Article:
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Psalm 146:6-10

6. Who made heaven and earth, the sea, and all things which are in them: who keepeth truth for ever. 7. Rendering right to the unjustly oppressed, giving bread to the hungry, Jehovah, loosening the bound. 8. Jehovah enlightening the blind, 287287     In our English Bible it is “openeth the eyes of the blind.” From this clause some of the ancients concluded that the whole of the attributes here enumerated are intended to apply to Christ. Bishop Horne, and other modern divines, entertain the same opinion. But though all that is here said may with the strictest truth be predicated of Christ, the propriety of restricting the interpretation of the Psalm to him, upon the slender ground specified, may be doubted. Walford translates this clause — “Jehovah delivereth them that are in darkness.” “There is no word,” says he, “in Hebrew to correspond with the ‘eyes’ of the English Bible; and it is more in agreement with the parallelism of the verse, to understand this clause of persons who are in distress and adversity, expressed by being in darkness.” Jehovah raising up the bowed down, Jehovah loving the righteous. 9. Jehovah guarding the strangers; he relieves the fatherless and widow, and will destroy the way of the wicked. 10. Jehovah shall reign for ever; thy God, O Zion! from generation to generation. Hallelujah.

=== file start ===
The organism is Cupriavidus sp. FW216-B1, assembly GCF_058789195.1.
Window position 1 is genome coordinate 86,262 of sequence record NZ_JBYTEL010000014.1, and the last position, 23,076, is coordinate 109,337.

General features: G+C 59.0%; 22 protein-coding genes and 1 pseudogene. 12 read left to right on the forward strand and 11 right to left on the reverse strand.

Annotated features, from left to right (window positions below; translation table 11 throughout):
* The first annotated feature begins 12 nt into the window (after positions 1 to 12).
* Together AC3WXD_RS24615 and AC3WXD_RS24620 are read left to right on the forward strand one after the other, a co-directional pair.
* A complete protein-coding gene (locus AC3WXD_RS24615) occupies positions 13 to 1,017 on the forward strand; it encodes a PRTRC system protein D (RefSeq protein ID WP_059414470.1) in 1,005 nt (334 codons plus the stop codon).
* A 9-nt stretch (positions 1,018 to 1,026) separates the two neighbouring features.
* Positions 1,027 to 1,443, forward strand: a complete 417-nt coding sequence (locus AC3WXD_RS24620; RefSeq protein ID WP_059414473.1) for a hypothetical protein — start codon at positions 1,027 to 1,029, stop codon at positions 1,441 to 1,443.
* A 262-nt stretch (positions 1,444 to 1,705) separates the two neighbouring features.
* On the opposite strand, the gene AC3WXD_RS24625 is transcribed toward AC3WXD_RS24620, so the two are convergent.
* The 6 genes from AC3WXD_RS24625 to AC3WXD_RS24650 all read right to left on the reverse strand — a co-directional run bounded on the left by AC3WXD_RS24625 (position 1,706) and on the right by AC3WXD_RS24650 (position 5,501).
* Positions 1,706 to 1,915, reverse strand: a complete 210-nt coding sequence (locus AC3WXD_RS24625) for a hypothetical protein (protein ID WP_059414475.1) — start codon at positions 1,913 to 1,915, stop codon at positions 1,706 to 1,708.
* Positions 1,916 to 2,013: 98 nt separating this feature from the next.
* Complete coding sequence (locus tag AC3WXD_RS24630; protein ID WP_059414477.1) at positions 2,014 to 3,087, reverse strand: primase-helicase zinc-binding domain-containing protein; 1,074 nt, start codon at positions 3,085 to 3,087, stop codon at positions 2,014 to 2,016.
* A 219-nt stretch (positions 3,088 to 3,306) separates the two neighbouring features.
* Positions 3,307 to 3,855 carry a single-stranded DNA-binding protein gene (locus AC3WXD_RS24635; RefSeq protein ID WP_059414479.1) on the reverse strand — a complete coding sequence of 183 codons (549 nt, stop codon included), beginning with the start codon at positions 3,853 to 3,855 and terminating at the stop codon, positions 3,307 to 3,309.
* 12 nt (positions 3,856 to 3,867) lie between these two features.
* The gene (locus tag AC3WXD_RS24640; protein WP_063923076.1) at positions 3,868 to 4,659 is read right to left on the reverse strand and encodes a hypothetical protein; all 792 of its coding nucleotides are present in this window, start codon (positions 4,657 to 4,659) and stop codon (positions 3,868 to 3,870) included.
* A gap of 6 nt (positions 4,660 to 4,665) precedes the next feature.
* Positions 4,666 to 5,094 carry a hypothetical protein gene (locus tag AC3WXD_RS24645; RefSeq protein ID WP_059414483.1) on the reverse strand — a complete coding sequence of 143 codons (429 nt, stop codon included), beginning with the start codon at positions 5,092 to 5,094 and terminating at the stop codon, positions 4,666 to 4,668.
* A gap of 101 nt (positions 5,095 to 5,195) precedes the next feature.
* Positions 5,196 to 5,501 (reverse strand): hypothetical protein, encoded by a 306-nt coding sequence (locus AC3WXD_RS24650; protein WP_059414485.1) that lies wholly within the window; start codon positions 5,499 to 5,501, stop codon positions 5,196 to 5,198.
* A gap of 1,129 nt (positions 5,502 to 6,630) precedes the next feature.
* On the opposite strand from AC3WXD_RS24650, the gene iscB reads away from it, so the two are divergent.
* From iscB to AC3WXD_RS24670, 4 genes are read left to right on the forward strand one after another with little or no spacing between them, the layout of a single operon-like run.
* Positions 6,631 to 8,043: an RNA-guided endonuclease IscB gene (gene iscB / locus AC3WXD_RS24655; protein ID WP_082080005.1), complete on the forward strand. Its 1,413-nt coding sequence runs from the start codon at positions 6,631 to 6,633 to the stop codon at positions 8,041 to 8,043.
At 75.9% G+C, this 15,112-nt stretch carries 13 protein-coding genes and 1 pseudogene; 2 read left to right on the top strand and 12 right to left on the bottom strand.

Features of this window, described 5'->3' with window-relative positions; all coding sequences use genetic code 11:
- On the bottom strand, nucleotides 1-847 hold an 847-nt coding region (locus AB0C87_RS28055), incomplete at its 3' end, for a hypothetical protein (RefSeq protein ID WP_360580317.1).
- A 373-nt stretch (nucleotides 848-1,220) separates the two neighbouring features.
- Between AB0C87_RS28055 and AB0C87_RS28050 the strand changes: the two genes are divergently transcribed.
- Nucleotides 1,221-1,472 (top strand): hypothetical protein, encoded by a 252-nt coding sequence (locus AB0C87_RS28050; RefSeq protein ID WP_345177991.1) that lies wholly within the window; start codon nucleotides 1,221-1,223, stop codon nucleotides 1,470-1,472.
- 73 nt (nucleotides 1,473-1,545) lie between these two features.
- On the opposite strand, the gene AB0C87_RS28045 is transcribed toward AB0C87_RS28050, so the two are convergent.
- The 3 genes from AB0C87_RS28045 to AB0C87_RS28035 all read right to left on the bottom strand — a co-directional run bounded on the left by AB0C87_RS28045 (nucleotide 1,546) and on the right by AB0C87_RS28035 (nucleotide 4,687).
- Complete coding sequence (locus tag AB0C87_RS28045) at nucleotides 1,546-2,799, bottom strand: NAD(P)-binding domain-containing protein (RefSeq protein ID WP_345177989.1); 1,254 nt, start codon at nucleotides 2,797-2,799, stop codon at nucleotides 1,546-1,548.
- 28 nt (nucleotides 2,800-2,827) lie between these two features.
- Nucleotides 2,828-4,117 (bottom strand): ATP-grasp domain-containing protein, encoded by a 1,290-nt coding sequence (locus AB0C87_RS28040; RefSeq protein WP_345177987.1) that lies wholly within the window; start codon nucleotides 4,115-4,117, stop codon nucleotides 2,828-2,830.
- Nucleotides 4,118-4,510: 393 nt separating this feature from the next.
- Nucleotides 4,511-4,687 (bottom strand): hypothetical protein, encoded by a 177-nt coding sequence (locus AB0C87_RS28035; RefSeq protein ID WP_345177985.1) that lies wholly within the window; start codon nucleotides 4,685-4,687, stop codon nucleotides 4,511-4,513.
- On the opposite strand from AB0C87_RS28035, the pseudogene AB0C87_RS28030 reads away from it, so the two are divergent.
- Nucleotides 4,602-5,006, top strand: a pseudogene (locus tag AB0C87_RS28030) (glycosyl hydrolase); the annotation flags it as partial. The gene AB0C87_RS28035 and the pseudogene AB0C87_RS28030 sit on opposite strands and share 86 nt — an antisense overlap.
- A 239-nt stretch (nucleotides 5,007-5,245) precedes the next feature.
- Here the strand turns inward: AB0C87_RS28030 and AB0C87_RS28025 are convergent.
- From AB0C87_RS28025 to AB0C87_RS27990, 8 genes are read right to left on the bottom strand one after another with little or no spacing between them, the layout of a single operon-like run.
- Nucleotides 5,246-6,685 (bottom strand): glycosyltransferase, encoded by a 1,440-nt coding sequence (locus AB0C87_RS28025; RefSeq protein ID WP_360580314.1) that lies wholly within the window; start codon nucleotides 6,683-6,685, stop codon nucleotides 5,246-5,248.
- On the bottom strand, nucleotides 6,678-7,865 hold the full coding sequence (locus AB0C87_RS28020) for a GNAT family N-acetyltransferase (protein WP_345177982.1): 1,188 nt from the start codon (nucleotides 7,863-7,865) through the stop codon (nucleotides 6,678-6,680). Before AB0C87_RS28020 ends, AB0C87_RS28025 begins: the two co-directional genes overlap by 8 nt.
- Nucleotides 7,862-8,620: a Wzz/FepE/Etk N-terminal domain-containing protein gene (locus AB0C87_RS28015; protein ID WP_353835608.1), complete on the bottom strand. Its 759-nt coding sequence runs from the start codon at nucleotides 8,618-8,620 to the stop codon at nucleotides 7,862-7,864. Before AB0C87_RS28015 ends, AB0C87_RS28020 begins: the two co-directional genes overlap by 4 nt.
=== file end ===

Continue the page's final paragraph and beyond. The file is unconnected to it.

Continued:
6. Who made heaven, etc. By all these epithets he confirms the truth previously stated. For though at first sight it may seem inappropriate to speak of the Creation, the power of God bears most pertinently upon his helping us whenever danger is near. We know how easily Satan tempts to distrust, and we are thrown into a state of trembling agitation by the slightest causes. Now, if we reflect that God is the Maker of heaven and earth, we will reasonably give him the honor of having the government of the world which he created in his hands and power. There is in this first ascription, then, a commendation of his power, which should swallow up all our fears. As it is not enough that God is merely able to help us, but as a promise is farther necessary, to the effect that he is willing and shall do it, David next declares that he is faithful and true, that, on discovering his willingness, no room may be left for hesitation.